Rae Meadows’ latest novel, I Will Send Rain, plunges her readers into Oklahoma’s Dust Bowl from the very first pages: The Bell family is hunkered down in the two-room dugout Samuel carved out of the earth when he and Annie arrived 19 years earlier. It’s 1934, and Mulehead, Oklahoma, is being hit with its first dust storm—with many to follow. When Samuel and Annie and their children, Birdie, 15, and Fred, 8, emerge, they see the garden, the house, the wheat in the fields buried under feet of dust.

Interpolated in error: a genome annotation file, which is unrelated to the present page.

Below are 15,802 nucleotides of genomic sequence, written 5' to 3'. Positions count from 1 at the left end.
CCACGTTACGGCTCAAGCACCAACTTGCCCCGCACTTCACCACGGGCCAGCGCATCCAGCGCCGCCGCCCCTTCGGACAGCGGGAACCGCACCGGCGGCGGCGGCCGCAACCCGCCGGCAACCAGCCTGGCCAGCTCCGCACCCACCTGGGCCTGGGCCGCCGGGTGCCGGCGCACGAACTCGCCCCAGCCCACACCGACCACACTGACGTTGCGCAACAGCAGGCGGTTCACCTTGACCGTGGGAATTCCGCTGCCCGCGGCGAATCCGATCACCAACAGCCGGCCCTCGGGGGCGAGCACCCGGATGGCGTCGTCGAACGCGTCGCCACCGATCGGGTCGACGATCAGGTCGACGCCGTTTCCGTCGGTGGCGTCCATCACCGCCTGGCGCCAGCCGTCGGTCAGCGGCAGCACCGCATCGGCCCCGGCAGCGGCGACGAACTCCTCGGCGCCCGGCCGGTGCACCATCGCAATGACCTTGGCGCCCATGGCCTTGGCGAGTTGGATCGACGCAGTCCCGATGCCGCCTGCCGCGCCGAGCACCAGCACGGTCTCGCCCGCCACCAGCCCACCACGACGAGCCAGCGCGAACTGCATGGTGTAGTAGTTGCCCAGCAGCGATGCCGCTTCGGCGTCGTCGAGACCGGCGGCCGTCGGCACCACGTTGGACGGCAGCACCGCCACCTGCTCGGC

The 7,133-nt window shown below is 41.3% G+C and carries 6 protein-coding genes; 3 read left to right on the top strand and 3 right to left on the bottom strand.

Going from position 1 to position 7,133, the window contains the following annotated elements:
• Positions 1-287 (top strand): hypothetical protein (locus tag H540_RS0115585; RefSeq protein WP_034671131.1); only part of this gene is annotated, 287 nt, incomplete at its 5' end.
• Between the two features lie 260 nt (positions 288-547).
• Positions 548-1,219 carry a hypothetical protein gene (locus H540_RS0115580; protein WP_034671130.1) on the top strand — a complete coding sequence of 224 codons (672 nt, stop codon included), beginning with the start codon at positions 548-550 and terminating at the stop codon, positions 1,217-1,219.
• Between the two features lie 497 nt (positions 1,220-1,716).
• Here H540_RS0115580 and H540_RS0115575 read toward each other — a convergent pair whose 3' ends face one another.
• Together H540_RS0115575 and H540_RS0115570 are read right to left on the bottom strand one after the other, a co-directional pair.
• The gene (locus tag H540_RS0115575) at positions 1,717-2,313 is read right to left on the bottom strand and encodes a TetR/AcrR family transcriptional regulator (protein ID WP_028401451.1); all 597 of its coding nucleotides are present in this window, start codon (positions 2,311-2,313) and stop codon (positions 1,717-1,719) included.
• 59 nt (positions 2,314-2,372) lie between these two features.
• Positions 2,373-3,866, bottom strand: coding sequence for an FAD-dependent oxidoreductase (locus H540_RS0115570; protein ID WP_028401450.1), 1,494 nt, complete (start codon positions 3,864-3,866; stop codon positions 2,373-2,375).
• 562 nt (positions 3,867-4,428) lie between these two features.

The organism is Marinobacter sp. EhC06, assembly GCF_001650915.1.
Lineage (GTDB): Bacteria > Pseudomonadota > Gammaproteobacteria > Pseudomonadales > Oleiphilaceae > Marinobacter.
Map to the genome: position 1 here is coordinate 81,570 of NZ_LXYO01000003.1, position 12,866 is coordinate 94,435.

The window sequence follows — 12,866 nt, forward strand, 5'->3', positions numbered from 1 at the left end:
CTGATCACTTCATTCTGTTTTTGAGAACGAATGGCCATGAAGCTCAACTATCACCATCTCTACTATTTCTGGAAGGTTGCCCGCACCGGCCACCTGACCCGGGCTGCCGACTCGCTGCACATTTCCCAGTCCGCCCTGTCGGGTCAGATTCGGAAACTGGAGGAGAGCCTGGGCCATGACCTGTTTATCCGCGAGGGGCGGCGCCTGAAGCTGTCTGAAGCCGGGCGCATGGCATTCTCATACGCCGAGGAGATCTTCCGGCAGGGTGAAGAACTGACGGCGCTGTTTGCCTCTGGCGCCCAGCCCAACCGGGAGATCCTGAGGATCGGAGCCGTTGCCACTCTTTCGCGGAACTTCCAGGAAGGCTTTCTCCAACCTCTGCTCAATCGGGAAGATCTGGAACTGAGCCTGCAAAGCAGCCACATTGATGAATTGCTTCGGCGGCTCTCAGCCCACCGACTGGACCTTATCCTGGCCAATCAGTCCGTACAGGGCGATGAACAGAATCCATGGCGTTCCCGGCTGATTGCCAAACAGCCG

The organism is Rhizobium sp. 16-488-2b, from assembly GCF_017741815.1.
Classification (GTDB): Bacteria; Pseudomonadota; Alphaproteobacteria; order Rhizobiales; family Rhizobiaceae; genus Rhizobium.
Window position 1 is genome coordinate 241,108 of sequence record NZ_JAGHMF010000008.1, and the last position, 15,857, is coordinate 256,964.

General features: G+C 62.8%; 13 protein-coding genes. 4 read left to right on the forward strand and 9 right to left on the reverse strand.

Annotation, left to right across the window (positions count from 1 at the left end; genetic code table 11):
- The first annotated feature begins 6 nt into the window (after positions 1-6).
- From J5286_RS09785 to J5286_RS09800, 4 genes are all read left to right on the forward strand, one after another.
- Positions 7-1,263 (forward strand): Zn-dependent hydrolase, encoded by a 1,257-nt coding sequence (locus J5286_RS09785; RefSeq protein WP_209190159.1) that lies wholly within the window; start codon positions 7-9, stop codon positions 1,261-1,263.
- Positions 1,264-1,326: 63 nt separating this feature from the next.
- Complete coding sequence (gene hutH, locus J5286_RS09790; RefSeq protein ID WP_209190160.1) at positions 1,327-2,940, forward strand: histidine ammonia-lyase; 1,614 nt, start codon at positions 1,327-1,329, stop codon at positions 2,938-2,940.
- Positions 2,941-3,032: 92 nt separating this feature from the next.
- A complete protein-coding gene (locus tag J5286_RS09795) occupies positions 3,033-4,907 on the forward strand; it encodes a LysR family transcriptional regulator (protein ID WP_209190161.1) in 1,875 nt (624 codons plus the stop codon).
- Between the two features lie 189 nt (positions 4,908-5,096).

As the drought rolls on, families begin to disappear, defeated by both the lack of rain and the increasingly frequent dust storms. Samuel turns to religion. Convinced that God has a plan, he decides to build a boat—an ark that, like Noah’s, will bring them to safety when the deluge finally arrives. Annie, on the other hand, has given up on God. Irritated by Samuel’s obsession with his boat, she drifts into a flirtatious relationship with the town mayor.
The strength of Meadows’ novel lies with these sympathetic and carefully drawn characters, each one confronting this harsh reality in his or her own way. Regardless of how much readers know about the Dust Bowl, reading this thoroughly engaging and meticulously researched novel will make them feel as if they have experienced it themselves.